Behind Bars: Brett Gregory at Two Dollar Radio HQ

Erica Thompson

Here are some facts about famous author Daniel Handler: He wrote “A Series of Unfortunate Events” under the pen name Lemony Snicket. He plays accordion. And he has a membership to Columbus-based Two Dollar Radio Headquarters, an indie bookstore, event space, bar and cafe.

“We've seen him order books from our website,” Two Dollar Radio HQ co-owner Brett Gregory said. “So [co-owner Eric Obenauf] sent him an e-mail … asking him if he'd write an original poem that we could put on our menu. And he responded within like two days. The only stipulation was that we didn't name a drink after him.”

The poem reads: “It has been said that liquor has the power to depress/The antidote is writing from an independent press.”

Two Dollar Radio was founded as an independent publisher in 2005 by Obenauf and his wife, Eliza. Gregory met Obenauf five years ago, but didn't know Obenauf owned Two Dollar Radio until he read about it inPoets & Writers Magazine. “I was like, ‘What the heck, why didn't you ever tell me?'” said Gregory, who is also an editorial and marketing assistant on the publishing side. “So I just asked if there were ways I could help.”

Gregory and the Obenaufs opened the headquarters on the South Side in September 2017, taking a DIY approach to the design. They built the bar out of recycled fence posts, the bar chairs from two-by-fours, and one table out of an attic's hardwood floor. They also painted the indoor mural, featuring a unicorn in sunglasses and the phrase “unicorn-level,” which has become an important description for their products.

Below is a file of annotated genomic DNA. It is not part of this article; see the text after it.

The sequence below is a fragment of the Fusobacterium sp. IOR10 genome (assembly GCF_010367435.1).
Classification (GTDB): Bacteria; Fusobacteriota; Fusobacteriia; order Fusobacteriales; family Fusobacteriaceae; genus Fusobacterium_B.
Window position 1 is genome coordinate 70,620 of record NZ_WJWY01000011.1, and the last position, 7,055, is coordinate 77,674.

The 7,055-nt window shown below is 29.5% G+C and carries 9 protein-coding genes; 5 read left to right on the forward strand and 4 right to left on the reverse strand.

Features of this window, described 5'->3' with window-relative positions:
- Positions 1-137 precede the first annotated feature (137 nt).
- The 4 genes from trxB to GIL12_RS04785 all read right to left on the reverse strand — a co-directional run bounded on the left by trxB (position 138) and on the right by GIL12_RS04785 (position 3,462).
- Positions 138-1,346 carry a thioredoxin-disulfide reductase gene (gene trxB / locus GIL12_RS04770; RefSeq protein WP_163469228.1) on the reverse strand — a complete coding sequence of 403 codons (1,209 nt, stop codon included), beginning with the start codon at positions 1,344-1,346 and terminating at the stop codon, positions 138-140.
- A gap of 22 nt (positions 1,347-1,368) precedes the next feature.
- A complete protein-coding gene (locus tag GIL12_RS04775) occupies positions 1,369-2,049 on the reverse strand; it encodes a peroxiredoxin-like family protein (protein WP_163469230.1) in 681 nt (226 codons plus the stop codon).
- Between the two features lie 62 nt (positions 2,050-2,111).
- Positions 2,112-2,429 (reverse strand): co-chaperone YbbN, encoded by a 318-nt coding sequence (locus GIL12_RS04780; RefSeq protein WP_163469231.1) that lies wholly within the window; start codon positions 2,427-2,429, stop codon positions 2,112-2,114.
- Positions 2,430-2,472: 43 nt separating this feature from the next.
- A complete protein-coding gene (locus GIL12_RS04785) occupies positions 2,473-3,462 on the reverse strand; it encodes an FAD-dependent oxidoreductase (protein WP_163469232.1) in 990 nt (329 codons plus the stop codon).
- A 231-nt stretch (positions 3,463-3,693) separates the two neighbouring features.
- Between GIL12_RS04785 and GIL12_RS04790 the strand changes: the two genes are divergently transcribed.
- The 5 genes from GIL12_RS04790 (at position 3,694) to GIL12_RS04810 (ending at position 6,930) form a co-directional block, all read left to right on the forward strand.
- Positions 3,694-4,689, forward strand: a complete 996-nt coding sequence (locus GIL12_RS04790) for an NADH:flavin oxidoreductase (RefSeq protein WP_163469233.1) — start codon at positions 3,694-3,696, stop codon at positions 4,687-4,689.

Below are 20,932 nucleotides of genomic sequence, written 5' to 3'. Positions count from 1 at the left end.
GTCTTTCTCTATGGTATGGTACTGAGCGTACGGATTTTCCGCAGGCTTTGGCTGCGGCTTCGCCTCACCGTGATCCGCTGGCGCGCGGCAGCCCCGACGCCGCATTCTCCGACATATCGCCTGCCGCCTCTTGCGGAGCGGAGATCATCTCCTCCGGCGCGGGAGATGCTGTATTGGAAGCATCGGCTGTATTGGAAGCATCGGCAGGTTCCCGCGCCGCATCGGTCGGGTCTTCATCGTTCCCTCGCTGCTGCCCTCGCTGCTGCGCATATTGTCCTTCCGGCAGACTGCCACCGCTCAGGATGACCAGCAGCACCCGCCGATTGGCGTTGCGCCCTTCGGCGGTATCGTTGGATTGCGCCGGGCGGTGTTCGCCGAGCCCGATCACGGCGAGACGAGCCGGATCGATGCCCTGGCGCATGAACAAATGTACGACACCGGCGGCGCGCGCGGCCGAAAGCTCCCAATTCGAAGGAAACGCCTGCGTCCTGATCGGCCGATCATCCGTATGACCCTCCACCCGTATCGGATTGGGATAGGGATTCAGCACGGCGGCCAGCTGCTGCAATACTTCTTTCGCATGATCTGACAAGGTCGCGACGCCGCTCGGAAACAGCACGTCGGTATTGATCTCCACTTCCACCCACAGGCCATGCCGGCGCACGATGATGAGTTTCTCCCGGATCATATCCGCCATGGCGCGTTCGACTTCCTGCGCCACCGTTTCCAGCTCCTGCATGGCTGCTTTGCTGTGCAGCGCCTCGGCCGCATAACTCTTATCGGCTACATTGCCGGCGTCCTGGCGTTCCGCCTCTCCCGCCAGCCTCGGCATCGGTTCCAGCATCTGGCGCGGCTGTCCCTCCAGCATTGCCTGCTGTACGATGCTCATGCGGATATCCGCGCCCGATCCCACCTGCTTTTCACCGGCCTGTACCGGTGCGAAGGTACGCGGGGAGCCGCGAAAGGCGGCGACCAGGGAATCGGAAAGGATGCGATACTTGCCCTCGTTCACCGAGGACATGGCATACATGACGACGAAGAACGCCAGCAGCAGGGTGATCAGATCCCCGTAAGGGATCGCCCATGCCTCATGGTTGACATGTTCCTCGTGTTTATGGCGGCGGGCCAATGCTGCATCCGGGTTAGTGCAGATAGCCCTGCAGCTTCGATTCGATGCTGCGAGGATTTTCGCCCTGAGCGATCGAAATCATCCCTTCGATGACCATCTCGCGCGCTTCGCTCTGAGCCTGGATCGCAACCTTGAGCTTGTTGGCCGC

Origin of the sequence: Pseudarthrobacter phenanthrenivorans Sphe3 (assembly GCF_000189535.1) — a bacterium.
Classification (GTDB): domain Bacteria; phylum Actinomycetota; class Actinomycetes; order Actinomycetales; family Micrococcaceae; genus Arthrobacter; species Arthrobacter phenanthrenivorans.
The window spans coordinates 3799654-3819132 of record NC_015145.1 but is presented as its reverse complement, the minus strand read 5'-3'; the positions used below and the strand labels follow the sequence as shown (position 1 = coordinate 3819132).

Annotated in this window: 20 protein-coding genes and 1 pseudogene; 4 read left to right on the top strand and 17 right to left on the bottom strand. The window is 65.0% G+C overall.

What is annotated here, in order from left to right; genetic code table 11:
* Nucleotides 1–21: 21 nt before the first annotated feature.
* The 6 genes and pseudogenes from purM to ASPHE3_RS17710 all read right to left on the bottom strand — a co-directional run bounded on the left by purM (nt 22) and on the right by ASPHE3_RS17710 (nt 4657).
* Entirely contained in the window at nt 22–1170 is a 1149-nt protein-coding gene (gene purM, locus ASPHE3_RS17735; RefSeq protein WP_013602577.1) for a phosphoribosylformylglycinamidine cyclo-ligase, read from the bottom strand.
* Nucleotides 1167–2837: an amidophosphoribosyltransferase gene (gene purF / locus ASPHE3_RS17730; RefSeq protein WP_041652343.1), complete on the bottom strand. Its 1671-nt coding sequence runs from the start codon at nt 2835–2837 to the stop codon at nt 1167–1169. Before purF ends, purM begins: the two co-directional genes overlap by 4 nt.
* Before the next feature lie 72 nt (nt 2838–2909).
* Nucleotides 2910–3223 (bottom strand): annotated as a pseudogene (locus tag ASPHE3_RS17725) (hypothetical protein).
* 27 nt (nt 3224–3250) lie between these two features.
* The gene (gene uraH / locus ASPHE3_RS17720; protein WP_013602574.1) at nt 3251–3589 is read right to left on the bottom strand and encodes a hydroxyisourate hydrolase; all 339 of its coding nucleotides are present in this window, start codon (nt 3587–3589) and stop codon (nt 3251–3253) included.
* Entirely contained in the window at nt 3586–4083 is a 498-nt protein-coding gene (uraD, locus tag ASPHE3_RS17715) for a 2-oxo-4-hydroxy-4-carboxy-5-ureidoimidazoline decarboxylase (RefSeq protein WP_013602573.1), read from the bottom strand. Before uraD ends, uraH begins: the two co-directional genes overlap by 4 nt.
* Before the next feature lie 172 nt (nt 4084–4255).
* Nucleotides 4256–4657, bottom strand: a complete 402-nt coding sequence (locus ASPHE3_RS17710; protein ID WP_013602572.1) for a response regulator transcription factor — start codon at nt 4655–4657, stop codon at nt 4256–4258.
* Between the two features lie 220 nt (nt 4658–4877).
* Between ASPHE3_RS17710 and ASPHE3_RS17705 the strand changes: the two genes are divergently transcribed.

“It's like this all-encompassing thing referring to the books that we offer, the food, the drinks and the experience,” Gregory said. “I would interpret it as like ‘transcending,' hopefully in a good way.”

The plant-based menu includes items like “Chick'n Bites,” made with wheat protein, and black bean brownies. Drinks include coffee, local drafts and colorfully named cocktails like “Bad & Boujee” and “Put a Ring on It.”

An eclectic mix of people are drawn by Two Dollar events, from interview panel discussions to magic shows. A poetry reading last November, featuring well-known names like Two Dollar Radio author and occasionalAlivecontributor Hanif Abdurraqib, sold 100 tickets.

“It was really cool to see the place packed and engaged in this reading,” Gregory said. “You feel like you're a part of something special.”

“I think we're still early in this concept,” Gregory continued. “I'm still trying to wrap my head around it. So I think the short-term goal is still just getting the word out there and making sure we're creating a unique culture or experience in a safe, friendly atmosphere.”